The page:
Whereas the RPO limited itself to a narrow slice of English musical identity, the Philadelphia Orchestra, also led by Nézet-Séguin at Carnegie Hall, played a multi-dimensional American program, with the amorphous notion of an American musical identity on full display. The concert began with the New York premiere of Matthew Aucoin’s Suite from Eurydice (2021), which, according to the composer, is “an orchestral condensation” of his opera. Co-commissioned by the Metropolitan and Los Angeles Operas with a libretto by Sarah Ruhl, Eurydice updates Orpheus’s well-known tale by telling it from her, rather than his, point of view. Although the Met’s synopsis notes the work “is not set in any specific time period,” the parts that Aucoin included in the suite suggest a dense, urban jungle that only occasionally catches flashes of light. It is a setting perhaps lusher but no less lonely than Wozzeck, by Alban Berg, whose musical language serves as a basis for Aucoin’s. His extensive background in rock music, which can be felt in the suite’s instrumentation (heavy on the brass and percussion), pulsating rhythms, and constant ebbs and flows, reinforce the contemporary vibe. In the climactic moments of the suite, I could feel the floor vibrating from the incredible volume of sound the orchestra generated, as if I were at a rock concert in a sports arena. But to infuse opera—or in the case of the suite, programmatic instrumental music—with progressive and glam rock sensibilities is not only an aesthetic decision, but also a political one. Aucoin is but the latest in a line of contemporary composers seeking to define a uniquely American strain within Western art music traditions.

What makes classical music American has been contested since the early twentieth century, and the bookending of this concert with Aucoin’s suite and Florence Price’s Symphony No. 1 in E Minor (1932) shows the evolution of that debate. Whereas Aucoin hybridizes fin-de-siècle Austro-Germanic idioms with a genre rooted in mid-century Americana, Price does the same with parallel genres from the nineteenth century. As musicologist Aaron Beck observes in the program notes, the first movement begins with a bassoon solo that “recalls” Antonín Dvořák’s “New World” Symphony, leading to a middle section where Price seems to be “musically painting the great American pastime: sitting on the porch.” The reference to Dvořák is apt. It is doubtful Price, born in 1887 in Little Rock, Arkansas, would have met the Czech composer, who lived and worked in New York City between 1892 and 1895, but it was Dvořák who encouraged American, especially African American, composers to define their music nationally. Just as he had incorporated Czech folk traditions into his own works, he thought his hosts should turn to their native musics, including Native American music, for source material.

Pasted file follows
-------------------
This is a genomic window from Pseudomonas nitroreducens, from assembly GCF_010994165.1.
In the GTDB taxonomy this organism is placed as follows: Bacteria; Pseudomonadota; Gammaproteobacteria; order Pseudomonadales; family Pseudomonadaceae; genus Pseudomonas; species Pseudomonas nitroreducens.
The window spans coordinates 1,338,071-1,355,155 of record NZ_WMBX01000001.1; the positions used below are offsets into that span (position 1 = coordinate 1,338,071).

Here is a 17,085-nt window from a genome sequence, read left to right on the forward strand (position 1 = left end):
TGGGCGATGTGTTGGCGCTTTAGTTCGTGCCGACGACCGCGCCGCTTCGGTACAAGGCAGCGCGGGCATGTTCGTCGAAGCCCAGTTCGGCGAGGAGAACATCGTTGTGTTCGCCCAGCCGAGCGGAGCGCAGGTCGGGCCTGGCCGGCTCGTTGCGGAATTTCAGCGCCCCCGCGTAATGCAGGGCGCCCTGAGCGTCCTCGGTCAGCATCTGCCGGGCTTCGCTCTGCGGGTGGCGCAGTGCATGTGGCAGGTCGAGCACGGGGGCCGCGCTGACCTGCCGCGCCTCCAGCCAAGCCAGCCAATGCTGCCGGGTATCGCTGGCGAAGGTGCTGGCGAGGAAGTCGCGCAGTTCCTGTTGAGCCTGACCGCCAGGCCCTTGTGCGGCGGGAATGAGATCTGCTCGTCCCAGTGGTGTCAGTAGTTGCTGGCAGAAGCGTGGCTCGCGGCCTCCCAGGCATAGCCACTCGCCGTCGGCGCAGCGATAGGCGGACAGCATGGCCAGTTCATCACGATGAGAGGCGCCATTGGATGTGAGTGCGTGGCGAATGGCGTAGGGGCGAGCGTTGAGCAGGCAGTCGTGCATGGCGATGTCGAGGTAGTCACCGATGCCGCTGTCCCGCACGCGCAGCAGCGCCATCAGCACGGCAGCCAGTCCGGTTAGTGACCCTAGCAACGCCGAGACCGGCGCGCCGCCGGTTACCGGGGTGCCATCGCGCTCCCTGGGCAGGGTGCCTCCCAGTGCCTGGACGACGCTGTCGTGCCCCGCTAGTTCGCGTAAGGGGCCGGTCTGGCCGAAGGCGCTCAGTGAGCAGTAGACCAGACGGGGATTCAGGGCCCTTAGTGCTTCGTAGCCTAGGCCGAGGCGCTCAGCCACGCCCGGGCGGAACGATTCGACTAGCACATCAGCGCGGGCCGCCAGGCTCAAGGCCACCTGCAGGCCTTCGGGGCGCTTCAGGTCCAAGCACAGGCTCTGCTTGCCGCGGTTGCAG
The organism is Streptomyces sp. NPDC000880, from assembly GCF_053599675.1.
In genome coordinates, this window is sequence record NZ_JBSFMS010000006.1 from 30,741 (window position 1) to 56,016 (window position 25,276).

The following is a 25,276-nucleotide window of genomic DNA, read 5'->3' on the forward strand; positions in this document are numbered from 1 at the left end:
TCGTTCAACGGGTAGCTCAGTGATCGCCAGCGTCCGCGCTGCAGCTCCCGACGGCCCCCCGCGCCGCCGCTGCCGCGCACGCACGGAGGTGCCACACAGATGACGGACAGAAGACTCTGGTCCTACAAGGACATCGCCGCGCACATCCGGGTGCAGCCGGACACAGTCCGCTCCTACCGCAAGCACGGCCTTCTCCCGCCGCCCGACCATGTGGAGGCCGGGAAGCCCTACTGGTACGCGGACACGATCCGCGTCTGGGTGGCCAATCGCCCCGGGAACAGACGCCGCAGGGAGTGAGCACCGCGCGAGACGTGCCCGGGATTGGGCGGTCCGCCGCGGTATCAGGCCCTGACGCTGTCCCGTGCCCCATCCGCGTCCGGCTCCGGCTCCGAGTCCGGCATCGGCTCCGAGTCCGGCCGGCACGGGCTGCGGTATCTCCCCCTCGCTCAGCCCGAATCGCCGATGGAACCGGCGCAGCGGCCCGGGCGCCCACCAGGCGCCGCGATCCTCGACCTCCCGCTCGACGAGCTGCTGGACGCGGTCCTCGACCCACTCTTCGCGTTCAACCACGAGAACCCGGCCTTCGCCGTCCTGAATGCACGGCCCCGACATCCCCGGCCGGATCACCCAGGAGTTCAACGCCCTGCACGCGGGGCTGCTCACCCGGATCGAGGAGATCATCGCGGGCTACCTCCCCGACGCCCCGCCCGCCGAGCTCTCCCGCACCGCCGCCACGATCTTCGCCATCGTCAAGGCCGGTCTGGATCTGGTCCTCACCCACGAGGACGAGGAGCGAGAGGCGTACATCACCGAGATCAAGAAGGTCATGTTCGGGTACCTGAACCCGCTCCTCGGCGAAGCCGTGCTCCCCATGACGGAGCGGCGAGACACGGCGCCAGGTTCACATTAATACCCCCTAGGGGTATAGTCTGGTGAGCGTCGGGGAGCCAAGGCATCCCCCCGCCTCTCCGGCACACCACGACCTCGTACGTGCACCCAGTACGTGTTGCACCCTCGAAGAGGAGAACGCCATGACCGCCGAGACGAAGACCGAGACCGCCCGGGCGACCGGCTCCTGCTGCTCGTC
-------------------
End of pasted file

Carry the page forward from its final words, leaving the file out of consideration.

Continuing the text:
In her symphony, Price seems to have taken Dvořák at his word. The first, second, and fourth movements evoke pastoral American land­scapes. The second movement is particularly memorable, as Price weaves spiritual melodies, folk tunes, and hymns together to create a sonic panorama of a Sunday stroll on Main Street. The brass section of the Philadelphia Orchestra managed to sound polished yet charmingly —and authentically—amateurish, standing in for the local church choir as well as the town band. “Juba Dance,” the third movement, is enlivened by Price’s use of African drums as well as the rhythms of social dances performed by plantation slaves—the juba is a predecessor of “stepping,” the style of dance popularized by contemporary Black fraternities and sororities in which the body is used as a percussive instrument as well as for movement.

In between Aucoin’s suite and Price’s symphony, the orchestra performed two shorter, texted pieces with the versatile soprano Angel Blue: Samuel Barber’s Knoxville: Summer of 1915, op. 24 (1947), and the New York premiere of Valerie Coleman’s “This Is Not a Small Voice” (2022). Music scholars typically do not consider Barber to be a nationalist composer, but Knoxville is probably his most overtly American work. Excerpting James Agee’s poem of the same name, the composer breaks the continuous prose into lines of blank verse. Like Price’s symphony, Barber begins in a familiar place: “. . . it has become that time of evening / when people sit on their porches.” But whereas Price’s view from the porch seems real and unsentimental, Barber’s—and Agee’s—is an adult’s wistful remembrance of the ephemera of childhood. The enchanting simplicity of the music gives the poem the lilt of a lullaby, and Blue’s intimate, understated performance made Knoxville all the more poignant.